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Hamptons Winter Garden Activities

Mar Jennings

February is a great time to force branches of flowering trees and shrubs. (Photo: aloha_17/istockphotos.com)

I love the Hamptons in the Winter! As the tourists migrate back to the city the real troopers and diehards nestle away for the off-season, ready to enjoy the pleasures of lack of crowds and the ability to get reservations at restaurants! When I visit my Southampton rental it is the perfect time to enjoy the natural beauty that makes the Hamptons so wonderful. I wander in the village, take in the beaches, which allow dogs, and come to a peaceful place. It's a home away from home. But no sooner than I've relaxed than my gardener's internal voice starts up: I know there is work to be done.

Once you call yourself a gardener, there is no reprieve. That means there is always something that can be done in the garden. Early on, novice gardeners may feel deprived in the winter as they believe there is nothing worth focusing on—or that winter is a vacation from gardening. But as your skills and knowledge increase, quite often so does your passion. Here are a multitude of ideas to clue you in that "it's not too late to....and it's never too early for" gardening—even in the winter.

A sunny day. Perfect for cleaning up debris from recent storms or putting down a bit of extra mulch on something that was recently planted. It's also a good time to trim and reshape flowering trees, while assessing any winter damage that may require immediate attention. Consider prepaying or contracting for tree service throughout the season; it ensures that your trees get the attention they deserve and most likely will get you a discount.

Assess the situation. Take a walk in your garden with a pencil and pad, noting where you might want to move something or divide a perennial. You may consider removing a tree or selective branches to allow additional light into your garden beds. If you decide to remove a tree, make plans to plant another on your property; pick a strategic location, and pick a tree that adds year-round interest because of its shape and bark.

Prune time. I love wisteria. If you want it to flower, then it's not too late to prune and it's definitely not too early. Wisteria must be pruned twice a year, once in the early summer and again in the winter (ideally in February.) I love being outside trimming my wisteria knowing that soon I will be sitting under a canopy of beautiful purple flowers. For winter pruning, trim the long shoots down to three to five buds. You will also want to trim any long unruly shoots remaining from the previous season. Make sure your shears are sharp and that you make a clean cut.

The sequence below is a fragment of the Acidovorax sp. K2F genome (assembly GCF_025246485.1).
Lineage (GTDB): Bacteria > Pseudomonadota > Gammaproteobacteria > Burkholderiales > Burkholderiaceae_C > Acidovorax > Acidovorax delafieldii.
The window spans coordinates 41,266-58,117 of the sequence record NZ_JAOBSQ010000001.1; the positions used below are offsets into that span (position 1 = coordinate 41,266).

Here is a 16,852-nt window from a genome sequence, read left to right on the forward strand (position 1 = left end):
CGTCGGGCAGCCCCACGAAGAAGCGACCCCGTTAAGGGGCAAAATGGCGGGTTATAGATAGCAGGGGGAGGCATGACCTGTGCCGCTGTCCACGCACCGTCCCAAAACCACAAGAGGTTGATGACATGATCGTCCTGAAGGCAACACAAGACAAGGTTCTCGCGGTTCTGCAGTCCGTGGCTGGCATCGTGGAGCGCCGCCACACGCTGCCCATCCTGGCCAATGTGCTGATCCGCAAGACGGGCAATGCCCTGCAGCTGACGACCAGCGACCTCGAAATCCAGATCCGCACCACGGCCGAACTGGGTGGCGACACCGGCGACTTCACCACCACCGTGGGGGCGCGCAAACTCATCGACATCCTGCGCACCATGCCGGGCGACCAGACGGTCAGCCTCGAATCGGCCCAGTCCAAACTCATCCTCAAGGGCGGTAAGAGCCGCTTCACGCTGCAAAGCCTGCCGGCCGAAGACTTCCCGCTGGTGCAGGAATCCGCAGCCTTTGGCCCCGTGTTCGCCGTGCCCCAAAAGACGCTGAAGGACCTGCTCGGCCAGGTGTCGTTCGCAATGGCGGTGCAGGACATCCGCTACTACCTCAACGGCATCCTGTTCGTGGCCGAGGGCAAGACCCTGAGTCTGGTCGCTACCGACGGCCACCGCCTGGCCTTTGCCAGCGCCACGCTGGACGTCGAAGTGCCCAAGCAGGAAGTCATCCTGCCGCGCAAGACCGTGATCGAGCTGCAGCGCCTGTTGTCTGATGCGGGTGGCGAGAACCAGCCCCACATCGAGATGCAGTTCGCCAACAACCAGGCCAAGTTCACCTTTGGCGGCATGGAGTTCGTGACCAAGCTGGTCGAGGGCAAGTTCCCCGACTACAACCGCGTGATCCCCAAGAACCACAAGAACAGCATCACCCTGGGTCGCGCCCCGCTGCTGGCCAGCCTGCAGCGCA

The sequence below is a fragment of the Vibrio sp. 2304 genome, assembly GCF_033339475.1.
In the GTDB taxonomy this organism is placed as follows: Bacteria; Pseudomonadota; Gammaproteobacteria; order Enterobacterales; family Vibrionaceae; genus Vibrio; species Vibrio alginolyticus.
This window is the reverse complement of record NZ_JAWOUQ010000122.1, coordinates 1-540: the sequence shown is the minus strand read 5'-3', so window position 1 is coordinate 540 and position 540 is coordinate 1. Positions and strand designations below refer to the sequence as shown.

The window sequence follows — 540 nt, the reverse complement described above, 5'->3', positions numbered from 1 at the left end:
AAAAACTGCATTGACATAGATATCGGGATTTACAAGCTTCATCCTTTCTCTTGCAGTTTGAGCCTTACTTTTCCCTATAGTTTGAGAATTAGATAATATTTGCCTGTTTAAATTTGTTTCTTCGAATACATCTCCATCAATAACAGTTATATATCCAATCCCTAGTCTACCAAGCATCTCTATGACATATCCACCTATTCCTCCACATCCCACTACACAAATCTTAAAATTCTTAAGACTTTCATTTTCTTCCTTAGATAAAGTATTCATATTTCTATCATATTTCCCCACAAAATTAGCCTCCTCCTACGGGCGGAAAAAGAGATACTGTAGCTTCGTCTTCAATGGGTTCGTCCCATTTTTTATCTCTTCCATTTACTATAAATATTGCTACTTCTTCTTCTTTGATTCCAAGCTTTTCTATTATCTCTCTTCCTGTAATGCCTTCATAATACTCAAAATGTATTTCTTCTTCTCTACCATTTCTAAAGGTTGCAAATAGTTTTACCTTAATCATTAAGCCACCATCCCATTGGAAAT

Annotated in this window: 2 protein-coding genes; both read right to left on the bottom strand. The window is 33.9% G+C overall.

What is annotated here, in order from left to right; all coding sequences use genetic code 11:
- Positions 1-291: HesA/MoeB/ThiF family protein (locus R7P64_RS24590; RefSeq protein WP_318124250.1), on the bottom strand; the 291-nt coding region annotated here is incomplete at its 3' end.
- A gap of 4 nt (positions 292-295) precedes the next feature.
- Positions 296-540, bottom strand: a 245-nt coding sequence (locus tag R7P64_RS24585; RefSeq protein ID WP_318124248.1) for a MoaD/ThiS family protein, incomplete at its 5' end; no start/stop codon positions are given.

Force it. February is also a great time to force branches of flowering trees and shrubs. Trim small branches of Forsythia, Bradford Pear, Crabapple, Ornamental Cherry, Lilac, Pussy Willow and Magnolia. Place them in a large container of warm water. Trim the ends at an angle two inches above the original cut and place in temperate water in a large vase. Flower preservative is a good idea but not necessary.

This winter, remember that the Hamptons is where you want to be. Not just because of the beautiful sea views, the crowd-less shopping or the fabulous restaurants. But also the ability to get things done without any distractions. (Besides, the world-renowned privet hedges are somewhat bare, so getting out allows you to take a peek, too!)

Maybe we'll run into each other. I'll be at Robert's in Water Mill quite a bit. There you will find me not just dining, but planning my winter garden activities—with a MARtini in my hand.

And there you have it.

Mar is an Emmy Nominated TV Host, Lifestyle Expert and best-selling author of "Life On Mar's, A Four Season Garden," that chronicles the evolution of his Westport, Connecticut garden. www.marjennings.com MarJennings

Updated: February 6, 2014, 7:26 pm
Appeared In: real estate >> home and garden